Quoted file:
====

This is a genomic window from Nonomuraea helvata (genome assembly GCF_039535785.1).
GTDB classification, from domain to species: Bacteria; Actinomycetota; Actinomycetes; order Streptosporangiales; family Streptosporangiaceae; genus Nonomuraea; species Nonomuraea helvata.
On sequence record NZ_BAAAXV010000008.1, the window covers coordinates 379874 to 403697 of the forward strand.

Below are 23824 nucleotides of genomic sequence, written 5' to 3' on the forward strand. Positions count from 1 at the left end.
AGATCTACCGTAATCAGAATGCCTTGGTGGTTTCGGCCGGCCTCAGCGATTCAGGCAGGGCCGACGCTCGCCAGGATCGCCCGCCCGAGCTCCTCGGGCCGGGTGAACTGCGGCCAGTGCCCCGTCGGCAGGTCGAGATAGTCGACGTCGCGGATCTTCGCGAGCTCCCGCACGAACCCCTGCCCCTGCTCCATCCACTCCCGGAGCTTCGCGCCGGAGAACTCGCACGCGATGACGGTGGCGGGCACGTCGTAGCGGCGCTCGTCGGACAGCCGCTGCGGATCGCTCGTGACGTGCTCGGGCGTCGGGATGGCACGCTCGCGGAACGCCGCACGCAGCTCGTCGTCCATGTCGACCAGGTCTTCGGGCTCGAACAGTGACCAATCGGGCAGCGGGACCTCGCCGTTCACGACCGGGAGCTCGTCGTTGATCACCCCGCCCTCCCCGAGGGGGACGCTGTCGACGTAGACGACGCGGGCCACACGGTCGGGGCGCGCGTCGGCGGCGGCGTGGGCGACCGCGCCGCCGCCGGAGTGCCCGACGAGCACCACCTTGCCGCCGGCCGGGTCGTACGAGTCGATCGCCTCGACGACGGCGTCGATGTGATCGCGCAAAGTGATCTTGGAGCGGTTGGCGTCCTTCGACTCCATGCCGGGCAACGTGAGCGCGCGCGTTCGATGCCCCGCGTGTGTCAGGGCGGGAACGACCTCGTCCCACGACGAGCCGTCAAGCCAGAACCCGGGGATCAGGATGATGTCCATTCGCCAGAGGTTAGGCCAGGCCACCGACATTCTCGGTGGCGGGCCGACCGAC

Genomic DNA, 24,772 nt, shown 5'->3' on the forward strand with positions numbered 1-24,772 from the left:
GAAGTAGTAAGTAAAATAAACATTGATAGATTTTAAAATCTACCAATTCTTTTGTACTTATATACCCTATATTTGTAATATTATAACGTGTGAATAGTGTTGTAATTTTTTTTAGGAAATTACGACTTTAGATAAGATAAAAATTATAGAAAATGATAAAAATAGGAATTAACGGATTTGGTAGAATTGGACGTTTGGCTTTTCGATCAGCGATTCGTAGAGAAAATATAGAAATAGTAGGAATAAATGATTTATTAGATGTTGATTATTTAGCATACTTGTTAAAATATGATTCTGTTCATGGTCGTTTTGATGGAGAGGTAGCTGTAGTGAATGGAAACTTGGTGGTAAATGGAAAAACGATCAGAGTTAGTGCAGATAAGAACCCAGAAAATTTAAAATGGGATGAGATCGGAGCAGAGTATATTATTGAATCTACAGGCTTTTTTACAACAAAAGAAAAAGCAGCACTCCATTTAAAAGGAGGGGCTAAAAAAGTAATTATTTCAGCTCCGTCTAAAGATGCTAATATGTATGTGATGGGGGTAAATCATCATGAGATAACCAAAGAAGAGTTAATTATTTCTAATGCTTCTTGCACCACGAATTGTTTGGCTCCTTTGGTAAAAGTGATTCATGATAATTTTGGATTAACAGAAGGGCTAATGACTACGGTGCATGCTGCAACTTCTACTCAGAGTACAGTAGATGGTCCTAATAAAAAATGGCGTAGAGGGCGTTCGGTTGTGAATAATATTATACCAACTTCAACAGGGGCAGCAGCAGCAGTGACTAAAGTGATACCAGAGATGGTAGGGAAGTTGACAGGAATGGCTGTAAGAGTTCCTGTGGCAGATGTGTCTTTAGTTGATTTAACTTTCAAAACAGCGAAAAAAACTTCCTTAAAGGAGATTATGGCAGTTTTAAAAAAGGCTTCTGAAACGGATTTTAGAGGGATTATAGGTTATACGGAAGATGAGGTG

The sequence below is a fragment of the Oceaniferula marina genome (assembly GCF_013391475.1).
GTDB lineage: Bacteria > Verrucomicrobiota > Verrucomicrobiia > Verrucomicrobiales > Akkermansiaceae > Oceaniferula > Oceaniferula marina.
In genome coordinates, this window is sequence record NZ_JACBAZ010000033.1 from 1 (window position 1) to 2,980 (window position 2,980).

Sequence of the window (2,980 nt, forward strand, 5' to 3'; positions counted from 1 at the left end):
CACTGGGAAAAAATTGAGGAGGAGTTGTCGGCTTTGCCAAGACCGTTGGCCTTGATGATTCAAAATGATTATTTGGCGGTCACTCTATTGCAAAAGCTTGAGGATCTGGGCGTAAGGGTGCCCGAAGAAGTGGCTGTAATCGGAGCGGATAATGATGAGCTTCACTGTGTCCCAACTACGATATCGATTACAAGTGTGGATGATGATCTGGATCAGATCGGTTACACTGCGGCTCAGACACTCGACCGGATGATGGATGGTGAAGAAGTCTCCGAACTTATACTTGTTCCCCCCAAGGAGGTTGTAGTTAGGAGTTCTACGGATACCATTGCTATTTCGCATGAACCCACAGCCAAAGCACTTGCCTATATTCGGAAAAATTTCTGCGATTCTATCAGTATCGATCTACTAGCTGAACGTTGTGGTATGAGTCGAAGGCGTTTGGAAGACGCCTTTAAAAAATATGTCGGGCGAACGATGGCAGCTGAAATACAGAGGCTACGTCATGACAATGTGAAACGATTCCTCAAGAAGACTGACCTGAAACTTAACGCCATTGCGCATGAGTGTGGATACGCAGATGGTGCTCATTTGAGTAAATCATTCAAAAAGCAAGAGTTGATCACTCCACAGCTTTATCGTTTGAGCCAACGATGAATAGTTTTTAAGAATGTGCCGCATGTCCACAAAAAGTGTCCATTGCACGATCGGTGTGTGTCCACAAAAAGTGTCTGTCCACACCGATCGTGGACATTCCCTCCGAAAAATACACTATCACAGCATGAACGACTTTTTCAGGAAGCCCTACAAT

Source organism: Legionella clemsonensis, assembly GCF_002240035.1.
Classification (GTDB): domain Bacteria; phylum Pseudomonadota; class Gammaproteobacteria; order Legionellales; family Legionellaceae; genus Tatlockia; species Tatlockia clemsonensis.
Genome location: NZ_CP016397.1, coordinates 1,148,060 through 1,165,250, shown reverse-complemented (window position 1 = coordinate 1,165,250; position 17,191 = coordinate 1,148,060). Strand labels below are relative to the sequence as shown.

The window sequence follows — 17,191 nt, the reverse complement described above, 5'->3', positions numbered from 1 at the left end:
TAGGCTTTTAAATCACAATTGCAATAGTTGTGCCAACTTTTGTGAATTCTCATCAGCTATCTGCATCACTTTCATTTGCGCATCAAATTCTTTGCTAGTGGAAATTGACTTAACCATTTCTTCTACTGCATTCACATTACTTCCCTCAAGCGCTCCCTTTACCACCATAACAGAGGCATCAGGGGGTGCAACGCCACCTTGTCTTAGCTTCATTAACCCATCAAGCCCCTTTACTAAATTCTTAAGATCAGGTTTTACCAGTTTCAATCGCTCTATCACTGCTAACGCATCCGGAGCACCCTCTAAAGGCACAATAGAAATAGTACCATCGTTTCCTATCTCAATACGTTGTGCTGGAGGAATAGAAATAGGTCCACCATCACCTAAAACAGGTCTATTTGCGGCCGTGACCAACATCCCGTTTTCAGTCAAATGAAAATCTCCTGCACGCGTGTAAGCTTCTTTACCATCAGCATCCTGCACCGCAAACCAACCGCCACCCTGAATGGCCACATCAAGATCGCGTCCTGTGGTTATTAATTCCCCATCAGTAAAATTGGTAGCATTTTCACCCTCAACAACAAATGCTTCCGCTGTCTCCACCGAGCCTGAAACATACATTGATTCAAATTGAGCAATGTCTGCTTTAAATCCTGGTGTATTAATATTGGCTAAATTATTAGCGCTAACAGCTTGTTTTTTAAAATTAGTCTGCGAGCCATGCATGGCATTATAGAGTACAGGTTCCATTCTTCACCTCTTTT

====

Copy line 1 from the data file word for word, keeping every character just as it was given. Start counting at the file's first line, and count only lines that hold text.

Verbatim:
This is a genomic window from Nonomuraea helvata (genome assembly GCF_039535785.1).